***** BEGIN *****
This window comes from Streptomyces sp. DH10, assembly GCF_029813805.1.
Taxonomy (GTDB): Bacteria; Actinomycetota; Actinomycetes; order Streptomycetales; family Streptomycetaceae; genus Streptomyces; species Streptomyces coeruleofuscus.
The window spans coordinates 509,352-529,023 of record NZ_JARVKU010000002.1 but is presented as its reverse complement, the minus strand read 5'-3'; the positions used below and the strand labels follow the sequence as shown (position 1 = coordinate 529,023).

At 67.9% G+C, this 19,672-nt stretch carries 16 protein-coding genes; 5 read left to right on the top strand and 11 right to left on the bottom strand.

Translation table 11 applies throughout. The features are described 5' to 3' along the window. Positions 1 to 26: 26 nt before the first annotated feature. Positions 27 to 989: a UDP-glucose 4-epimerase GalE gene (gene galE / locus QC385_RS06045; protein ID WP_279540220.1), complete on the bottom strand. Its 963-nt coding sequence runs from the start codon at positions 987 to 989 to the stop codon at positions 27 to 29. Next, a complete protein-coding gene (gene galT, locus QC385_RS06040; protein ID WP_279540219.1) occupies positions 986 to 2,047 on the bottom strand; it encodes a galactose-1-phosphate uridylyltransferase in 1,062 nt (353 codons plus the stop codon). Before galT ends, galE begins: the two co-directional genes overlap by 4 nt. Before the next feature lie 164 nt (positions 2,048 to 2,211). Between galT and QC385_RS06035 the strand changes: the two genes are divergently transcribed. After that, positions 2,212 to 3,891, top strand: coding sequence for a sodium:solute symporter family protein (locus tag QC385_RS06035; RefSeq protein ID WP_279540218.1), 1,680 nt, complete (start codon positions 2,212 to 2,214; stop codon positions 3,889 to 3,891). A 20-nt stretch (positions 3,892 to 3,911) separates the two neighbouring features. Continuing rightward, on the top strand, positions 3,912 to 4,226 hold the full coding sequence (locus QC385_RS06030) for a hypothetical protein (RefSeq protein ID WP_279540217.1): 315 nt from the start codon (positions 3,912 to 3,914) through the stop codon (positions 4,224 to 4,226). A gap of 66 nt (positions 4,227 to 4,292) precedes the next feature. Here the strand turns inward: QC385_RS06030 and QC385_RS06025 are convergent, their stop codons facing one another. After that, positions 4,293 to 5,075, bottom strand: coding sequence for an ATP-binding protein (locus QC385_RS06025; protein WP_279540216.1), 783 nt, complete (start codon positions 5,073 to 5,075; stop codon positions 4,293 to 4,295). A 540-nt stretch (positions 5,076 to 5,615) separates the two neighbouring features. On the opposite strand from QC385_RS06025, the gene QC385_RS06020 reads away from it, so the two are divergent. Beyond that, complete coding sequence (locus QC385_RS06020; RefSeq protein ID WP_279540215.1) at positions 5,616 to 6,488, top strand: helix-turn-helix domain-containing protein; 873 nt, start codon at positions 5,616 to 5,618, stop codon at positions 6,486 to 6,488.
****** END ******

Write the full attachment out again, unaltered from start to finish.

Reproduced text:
This window comes from Streptomyces sp. DH10, assembly GCF_029813805.1.
Taxonomy (GTDB): Bacteria; Actinomycetota; Actinomycetes; order Streptomycetales; family Streptomycetaceae; genus Streptomyces; species Streptomyces coeruleofuscus.
The window spans coordinates 509,352-529,023 of record NZ_JARVKU010000002.1 but is presented as its reverse complement, the minus strand read 5'-3'; the positions used below and the strand labels follow the sequence as shown (position 1 = coordinate 529,023).

At 67.9% G+C, this 19,672-nt stretch carries 16 protein-coding genes; 5 read left to right on the top strand and 11 right to left on the bottom strand.

Translation table 11 applies throughout. The features are described 5' to 3' along the window. Positions 1 to 26: 26 nt before the first annotated feature. Positions 27 to 989: a UDP-glucose 4-epimerase GalE gene (gene galE / locus QC385_RS06045; protein ID WP_279540220.1), complete on the bottom strand. Its 963-nt coding sequence runs from the start codon at positions 987 to 989 to the stop codon at positions 27 to 29. Next, a complete protein-coding gene (gene galT, locus QC385_RS06040; protein ID WP_279540219.1) occupies positions 986 to 2,047 on the bottom strand; it encodes a galactose-1-phosphate uridylyltransferase in 1,062 nt (353 codons plus the stop codon). Before galT ends, galE begins: the two co-directional genes overlap by 4 nt. Before the next feature lie 164 nt (positions 2,048 to 2,211). Between galT and QC385_RS06035 the strand changes: the two genes are divergently transcribed. After that, positions 2,212 to 3,891, top strand: coding sequence for a sodium:solute symporter family protein (locus tag QC385_RS06035; RefSeq protein ID WP_279540218.1), 1,680 nt, complete (start codon positions 2,212 to 2,214; stop codon positions 3,889 to 3,891). A 20-nt stretch (positions 3,892 to 3,911) separates the two neighbouring features. Continuing rightward, on the top strand, positions 3,912 to 4,226 hold the full coding sequence (locus QC385_RS06030) for a hypothetical protein (RefSeq protein ID WP_279540217.1): 315 nt from the start codon (positions 3,912 to 3,914) through the stop codon (positions 4,224 to 4,226). A gap of 66 nt (positions 4,227 to 4,292) precedes the next feature. Here the strand turns inward: QC385_RS06030 and QC385_RS06025 are convergent, their stop codons facing one another. After that, positions 4,293 to 5,075, bottom strand: coding sequence for an ATP-binding protein (locus QC385_RS06025; protein WP_279540216.1), 783 nt, complete (start codon positions 5,073 to 5,075; stop codon positions 4,293 to 4,295). A 540-nt stretch (positions 5,076 to 5,615) separates the two neighbouring features. On the opposite strand from QC385_RS06025, the gene QC385_RS06020 reads away from it, so the two are divergent. Beyond that, complete coding sequence (locus QC385_RS06020; RefSeq protein ID WP_279540215.1) at positions 5,616 to 6,488, top strand: helix-turn-helix domain-containing protein; 873 nt, start codon at positions 5,616 to 5,618, stop codon at positions 6,486 to 6,488.